Every day is Halloween now.

— Photo by Caleb Zahnd

Bobbing for apples is a messy business.

People of a certain age will recall with fondness that, when the extended family gathered on Halloween night for food, conversation, and games, some of the kids got carried away with laughter. You could hear them across the room.

One of the games our family played on the hallowed eve — of el Día de los Muertos — was ducking or bobbing for apples. When I tell older folks about it, they say their family played it too.

Several dozen apples were set afloat in a large metal wash tub filled with maybe a foot of water; one of the adults overseeing the project — while the kids turned their backs so as not to cheat — pressed a coin into the flesh of one of the apples, covered the scar and set it afloat with the rest; you couldn’t tell which one it was. Back then, the prize was a dime or a quarter, which everyone liked.

One by one — I think by age — we kids knelt beside the tub and plunged our head deep down under to pin the winner against the side or bottom of the tub with grinned teeth.

It wasn’t easy; there was a time-limit; some of the kids couldn’t hold their breath and quickly shot back up gasping for air. The sorry soul took two or three deep breaths and was back under.

Part of the giddiness came from how crazy a person got, getting wet — hair, shirt, the floor — some panicked when they hit the water but it never stopped them. An aunt or an uncle stood by with a towel to help mop the sops off.

And someone always got the coin. Everybody was happy, not just the person who “won” but everybody because it was such good fun. I know it had to do with — at a subconscious level — reaffirming family. Plunging into a tub of water was a small price to pay.

No one in the family’s collected data on the event and I don’t recall anyone who won, or even if I did, but there was no envy; winning was luck.

And at no time were we told that a win signified something more than the coin, for example that the game foretold something about the future.

But for centuries in Europe, communities believed that that game, and divination games like it, foretold what was in store for the winner — he would be first to get married or the first to have a child. At some weddings now, the bride throws her bouquet into a group of “eligible” women and the person who catches it will be the first married.

Games of future-telling on Halloween are remnants of the life of herd-tending communities who considered it the eve of a new year — on November First, a new life-cycle began.

The famed Irish writer, Patrick Joyce, says in his beautiful two-volume classic “The Social History of Ancient Ireland,” that the herd-tending communities divided “The whole year .... into two parts — Summer from 1st May to 1st November, and winter from 1st November to 1st May.”

On the eve of the new year, when the light of day had already shifted, the pensive mind attended to the other world and the soul grew open to the future.

Even kings wanted to know. Ireland’s fifth-century Dathi, when visiting Sligo one Halloween, told the local druid to find out his future.

The story says the priest went up a hill and spent the night thinking; when he came down, he told Dathi what he saw — ancient sources say it all came true.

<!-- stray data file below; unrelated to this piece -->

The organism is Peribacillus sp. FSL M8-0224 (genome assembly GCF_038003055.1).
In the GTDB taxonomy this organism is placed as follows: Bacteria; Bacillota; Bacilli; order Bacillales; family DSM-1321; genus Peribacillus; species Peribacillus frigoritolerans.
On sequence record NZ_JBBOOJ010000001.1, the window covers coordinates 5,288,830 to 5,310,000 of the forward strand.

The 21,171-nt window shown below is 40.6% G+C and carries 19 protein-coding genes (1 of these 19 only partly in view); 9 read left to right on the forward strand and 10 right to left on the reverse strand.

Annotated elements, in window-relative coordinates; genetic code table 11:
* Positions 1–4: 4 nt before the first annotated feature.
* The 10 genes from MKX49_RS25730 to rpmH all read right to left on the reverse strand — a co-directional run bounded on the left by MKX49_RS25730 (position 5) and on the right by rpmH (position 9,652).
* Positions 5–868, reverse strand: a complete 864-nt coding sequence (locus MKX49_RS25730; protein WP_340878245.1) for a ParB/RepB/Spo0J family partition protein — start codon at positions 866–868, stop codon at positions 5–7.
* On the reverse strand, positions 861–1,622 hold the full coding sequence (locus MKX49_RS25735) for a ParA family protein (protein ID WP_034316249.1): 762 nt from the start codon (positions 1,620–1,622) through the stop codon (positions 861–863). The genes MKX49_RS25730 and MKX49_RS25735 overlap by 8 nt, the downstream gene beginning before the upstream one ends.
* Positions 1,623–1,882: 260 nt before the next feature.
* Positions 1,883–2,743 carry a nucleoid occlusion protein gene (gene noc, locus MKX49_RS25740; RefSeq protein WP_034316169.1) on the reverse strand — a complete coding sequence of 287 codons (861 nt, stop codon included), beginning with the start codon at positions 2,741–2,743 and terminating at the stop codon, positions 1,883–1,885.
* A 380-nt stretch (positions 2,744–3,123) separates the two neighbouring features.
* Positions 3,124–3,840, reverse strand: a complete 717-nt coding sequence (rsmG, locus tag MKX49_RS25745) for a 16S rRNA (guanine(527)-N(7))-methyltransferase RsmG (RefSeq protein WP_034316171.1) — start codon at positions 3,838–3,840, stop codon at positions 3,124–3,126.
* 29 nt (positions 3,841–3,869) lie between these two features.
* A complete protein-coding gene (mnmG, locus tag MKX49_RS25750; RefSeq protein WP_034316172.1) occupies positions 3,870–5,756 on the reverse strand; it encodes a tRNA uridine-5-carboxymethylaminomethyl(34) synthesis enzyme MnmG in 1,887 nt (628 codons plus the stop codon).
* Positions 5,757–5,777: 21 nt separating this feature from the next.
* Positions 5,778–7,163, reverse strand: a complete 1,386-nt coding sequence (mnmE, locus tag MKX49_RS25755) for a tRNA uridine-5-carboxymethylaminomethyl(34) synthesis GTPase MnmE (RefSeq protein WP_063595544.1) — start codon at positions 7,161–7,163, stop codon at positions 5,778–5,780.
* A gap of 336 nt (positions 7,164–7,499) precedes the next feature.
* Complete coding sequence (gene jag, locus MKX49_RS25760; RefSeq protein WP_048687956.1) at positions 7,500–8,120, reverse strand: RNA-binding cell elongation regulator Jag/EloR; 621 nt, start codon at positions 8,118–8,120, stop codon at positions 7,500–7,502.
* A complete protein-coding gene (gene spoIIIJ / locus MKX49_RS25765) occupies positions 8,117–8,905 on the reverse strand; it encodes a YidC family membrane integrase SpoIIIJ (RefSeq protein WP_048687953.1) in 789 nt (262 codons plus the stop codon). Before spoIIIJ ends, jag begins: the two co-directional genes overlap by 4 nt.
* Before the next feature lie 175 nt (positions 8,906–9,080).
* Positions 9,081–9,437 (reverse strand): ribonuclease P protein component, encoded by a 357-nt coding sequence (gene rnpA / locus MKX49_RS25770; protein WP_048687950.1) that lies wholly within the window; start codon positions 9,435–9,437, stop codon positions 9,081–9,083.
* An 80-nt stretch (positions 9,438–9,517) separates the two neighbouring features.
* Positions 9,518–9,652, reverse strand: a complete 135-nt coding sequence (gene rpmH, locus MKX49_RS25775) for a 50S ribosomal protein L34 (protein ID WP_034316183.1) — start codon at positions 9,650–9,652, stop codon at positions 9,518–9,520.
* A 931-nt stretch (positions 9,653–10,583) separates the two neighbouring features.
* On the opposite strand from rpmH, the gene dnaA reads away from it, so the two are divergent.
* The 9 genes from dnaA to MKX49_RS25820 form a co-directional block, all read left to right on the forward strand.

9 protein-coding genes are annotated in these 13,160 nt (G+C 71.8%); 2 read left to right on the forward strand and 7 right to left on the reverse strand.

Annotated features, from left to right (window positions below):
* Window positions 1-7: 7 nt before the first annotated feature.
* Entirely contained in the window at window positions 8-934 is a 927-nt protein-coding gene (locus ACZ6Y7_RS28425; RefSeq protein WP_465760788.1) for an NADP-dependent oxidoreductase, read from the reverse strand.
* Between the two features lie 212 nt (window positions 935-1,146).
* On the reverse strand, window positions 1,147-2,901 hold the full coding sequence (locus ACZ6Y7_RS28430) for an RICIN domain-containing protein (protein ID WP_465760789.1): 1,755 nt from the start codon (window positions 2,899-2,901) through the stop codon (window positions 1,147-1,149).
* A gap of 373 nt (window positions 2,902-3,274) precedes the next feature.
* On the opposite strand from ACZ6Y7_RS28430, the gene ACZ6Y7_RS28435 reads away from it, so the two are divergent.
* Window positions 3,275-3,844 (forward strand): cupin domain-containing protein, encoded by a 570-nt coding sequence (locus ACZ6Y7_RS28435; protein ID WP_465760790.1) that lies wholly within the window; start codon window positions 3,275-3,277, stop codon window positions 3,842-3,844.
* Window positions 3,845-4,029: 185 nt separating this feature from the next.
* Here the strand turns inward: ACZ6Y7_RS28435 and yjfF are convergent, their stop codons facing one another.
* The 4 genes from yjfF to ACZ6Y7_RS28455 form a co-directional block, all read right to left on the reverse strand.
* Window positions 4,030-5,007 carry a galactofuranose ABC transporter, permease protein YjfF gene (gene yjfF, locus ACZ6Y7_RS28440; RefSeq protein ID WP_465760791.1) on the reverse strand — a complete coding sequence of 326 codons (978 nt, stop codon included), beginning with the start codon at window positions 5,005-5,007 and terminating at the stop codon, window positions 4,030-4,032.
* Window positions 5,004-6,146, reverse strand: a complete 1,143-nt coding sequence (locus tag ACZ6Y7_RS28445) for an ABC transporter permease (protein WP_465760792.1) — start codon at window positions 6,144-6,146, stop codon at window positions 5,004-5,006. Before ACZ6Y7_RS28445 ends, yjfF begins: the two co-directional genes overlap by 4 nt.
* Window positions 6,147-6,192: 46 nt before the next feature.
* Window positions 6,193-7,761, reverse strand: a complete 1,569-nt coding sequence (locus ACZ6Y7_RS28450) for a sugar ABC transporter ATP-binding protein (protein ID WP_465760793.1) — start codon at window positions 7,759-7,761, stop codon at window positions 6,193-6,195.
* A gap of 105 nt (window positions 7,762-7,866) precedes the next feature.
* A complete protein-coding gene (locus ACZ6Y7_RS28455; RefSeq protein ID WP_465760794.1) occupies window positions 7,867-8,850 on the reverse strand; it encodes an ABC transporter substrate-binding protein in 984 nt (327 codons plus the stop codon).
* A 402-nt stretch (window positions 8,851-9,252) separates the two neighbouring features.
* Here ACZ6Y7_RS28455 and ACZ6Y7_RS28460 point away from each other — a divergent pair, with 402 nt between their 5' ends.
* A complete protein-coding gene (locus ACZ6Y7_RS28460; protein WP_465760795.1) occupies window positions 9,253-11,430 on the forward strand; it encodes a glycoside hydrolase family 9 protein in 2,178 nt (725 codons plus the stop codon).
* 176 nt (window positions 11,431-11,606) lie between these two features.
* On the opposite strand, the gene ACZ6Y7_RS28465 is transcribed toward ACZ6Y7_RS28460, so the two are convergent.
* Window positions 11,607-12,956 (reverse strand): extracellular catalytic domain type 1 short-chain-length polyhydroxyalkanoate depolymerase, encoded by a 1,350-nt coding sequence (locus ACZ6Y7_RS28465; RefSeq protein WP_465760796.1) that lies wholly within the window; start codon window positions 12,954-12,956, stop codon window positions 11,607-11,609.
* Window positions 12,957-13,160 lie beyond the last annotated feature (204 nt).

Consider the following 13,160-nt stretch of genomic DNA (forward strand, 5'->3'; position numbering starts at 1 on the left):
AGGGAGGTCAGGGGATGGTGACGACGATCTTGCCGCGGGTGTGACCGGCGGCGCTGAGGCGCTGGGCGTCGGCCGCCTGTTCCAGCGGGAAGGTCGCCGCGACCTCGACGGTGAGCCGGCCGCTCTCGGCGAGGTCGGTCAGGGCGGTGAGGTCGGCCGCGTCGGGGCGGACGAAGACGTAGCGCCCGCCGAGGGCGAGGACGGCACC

For those of lesser means, and without a druid to call upon, bobbing for apples and the “nut game” were their Halloween seers.

In the nut game, a young couple wanting to know what was in store for them, placed two nuts by the fireplace; the woman was one, the man, the other. How the nuts behaved in the heat foretold things to come. Friends and family looked on with delight.

If the nuts burned together, the couple would be married; if it took a long time, their marriage would last; and if the fire burned bright, happiness would be theirs.

But if one of the nuts got too hot and jumped away from the other, the pair would go their separate ways  — there’d be no wedding — and the nut who jumped away was responsible!

One of the paradoxes of Halloween is that its “ceremonies” have long dealt with not only the future but the past as well. The hallowed eve was a time when the community thought about the dead: friends, relatives, and saints who helped along the way.

Ethnologists say on Halloween the spirits of the dead came around the house looking for warmth, a cup of tea, and conversation, and then they’d be gone — the extended family in attendance.

Nobody ducks for apples any more. At some point, parents didn’t want their kids sticking their salivary mouths into a pool of water where other salivary mouths had been, even those of kin.

The game changed to chasing an apple on a string but the giddy laughter of diving into a tub of splashing water was gone — plus (sociologically) the family had radically changed.

Now, with the coronavirus upon us, bobbing for apples will never be played again, and disappear from cultural consciousness, except for the ethnologists. The human family has one less tool to consider its future.

In the old days, the ghosts wanted to come inside for warmth but now, with the virus, “inside” is a place of danger, an enemy, and, with winter coming (we’re told) it will worsen. Where will the dead go?

And what other means do we have to consider our future: as a family, a state, a nation, a species? We’re still struggling to talk to each other without ill-will and rancor — wasting precious psychological energy.

Halloween? Every day is Halloween now. Every day is the eve of a new dawn. Some of us have learned the benefit of wearing a mask but a lot are still having a hard time speaking with an open heart.